From New York to Texas, Lark Mason and Associate SellersPresent a Three-part Blockbuster Sale of Chinese, Japanese and other Asian Works of Art for Asia Week New York
New York NY and New Braunfels TX (September 11)–Lark Mason and Associate and iGavelAuctions are pleased to announce that a three-part 800-lot blockbuster sale of Chinese, Japanese and other Asian Works of Art will open for bidding during Asia Week New York on September 12th and run through October 3rd on iGavelAuctions.com.
Says Lark Mason, “We’re expecting considerable interest in these sales, particularly in the collection of Michael Quigley, which represents the collector’s passion of a lifetime of collecting Japanese swords, fittings and objects of personal adornment.”
Kicking off Asia Week New York is Asian Paintings and Prints, which opens for bidding on September 12th and runs through September 26th. Among the highlights is an ink-on-paper hanging scroll painting Scholar and Attendant at the Base of a Tree (Estimate: $10,000/15,000), by Pu Ru (1896-1963), one of the most celebrated 20th century Chinese artists. He was the cousin to the last Emperor of China, Puyi, and might have succeeded him to the throne if the dynasty had not been overthrown. When the communists took power in mainland China, Pu Ru fled to Taiwan and was appointed by Chaing Kai-shek as a Manchu representative in the Constitutional Assembly, all the while making a living as a professor and selling his paintings. He painted landscapes to celebrate his love of his homeland, and this work is an example of this genre.
The second sale: Chinese and Other Asian Works of Art, opens for bidding on September 14th to September 28th with over 300 lots represented by iGavel Associate Sellers, including Lark Mason Associates in both New York and Texas. Among the standout lots are a Pair of Large Chinese Enamel Decorated Porcelain Plaques, each with a seal for Wang Qi (1884-1937), Republic Period (Estimate: $100,000-150,000). Wang Qi was a celebrated porcelain artist, a respected literati figure and a central figure in the group of porcelain painters known as the Eight Friends of Zhushan, who were some of the best porcelain painters in China from the late 19th to mid-20th century.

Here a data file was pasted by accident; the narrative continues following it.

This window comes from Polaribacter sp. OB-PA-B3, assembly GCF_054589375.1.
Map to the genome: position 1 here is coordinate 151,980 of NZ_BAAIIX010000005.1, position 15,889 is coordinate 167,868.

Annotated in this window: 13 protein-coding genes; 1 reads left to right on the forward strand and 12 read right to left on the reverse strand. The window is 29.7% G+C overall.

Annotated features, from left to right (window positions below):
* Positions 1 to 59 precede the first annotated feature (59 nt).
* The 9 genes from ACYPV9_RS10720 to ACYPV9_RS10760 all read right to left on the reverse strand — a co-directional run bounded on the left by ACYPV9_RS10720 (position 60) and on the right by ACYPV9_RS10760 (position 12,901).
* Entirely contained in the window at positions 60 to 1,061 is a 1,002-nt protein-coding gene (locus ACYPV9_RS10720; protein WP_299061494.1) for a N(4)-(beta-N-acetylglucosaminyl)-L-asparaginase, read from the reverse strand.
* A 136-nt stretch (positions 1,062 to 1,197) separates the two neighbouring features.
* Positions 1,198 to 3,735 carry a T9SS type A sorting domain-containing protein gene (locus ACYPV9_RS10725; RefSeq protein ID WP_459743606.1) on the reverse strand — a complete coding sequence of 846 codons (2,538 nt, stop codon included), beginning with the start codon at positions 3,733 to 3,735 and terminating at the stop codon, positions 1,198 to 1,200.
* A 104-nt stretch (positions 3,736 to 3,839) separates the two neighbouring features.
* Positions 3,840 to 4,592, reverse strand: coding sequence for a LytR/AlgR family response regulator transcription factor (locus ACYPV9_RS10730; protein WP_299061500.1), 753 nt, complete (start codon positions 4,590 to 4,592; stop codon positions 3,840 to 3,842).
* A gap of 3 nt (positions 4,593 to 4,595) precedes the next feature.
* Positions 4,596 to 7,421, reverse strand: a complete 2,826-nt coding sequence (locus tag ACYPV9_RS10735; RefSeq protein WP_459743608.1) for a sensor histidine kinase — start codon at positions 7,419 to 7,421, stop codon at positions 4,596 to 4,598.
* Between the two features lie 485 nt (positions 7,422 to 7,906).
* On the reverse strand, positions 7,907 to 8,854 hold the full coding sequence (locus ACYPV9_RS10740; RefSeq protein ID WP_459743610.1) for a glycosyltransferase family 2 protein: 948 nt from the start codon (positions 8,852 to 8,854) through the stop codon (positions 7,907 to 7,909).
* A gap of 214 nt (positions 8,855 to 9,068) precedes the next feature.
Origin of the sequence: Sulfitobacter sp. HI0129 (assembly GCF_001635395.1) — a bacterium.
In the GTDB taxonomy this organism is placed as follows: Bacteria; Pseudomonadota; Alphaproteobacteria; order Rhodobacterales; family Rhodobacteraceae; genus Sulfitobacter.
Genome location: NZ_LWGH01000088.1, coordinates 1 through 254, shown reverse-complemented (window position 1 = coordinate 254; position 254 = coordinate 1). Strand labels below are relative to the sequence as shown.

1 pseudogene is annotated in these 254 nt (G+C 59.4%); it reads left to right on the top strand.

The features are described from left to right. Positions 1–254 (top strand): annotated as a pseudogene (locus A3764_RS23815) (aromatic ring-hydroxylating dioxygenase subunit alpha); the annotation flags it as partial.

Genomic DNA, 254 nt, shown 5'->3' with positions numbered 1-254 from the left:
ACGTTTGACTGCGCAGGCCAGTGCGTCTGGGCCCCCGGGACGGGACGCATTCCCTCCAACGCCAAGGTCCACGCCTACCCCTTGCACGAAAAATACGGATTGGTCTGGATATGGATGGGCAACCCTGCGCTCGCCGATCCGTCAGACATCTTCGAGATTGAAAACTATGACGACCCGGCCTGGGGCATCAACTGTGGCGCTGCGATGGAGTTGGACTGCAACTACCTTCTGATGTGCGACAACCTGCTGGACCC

Other offerings include a Chinese Archaic Bronze Wine Vessel, Zun, Late Shang Dynasty (Estimate $30,000-50,000). This zun was made during the late Shang Dynasty, the late Chinese Bronze Age, and dates to circa 12th-11th Century BCE. The central section is decorated with a detailed taotie mask on leiwen ground. When viewed on a global scale, these bronzes were very sophisticated for the period. They were used in ancestral ceremonies, where food and drink were offered to both the living family members and to dead ancestors. The ceremonies were meant to honor ancestors and when the owner of a ritual vessel passed away, he would be buried with his vessels so he could continue to pay his respects in death.
Additional noteworthy lots include a Pair of Japanese Mixed Metal Figural Acrobat Form Vessels and Covers, Signed Miyao-sei (Estimate: $5,000-8,000)–a fine example of the Meiji period craftsman’s attention to detail and exceptional realism. Also included is a 17th century Chinese Huanghauli Brushpot (Estimate: $10,000-15,000), a 17th century Chinese Brass Mounted Huanghauli Box (Estimate: $8,000-12,000), a 17th century Chinese Blanc de Chine, figure of Guanyin (Estimate: $7,000-10,000), and a Tibetan Jade Mounted Silver Wire Ewer (Estimate: $3,000-5,000).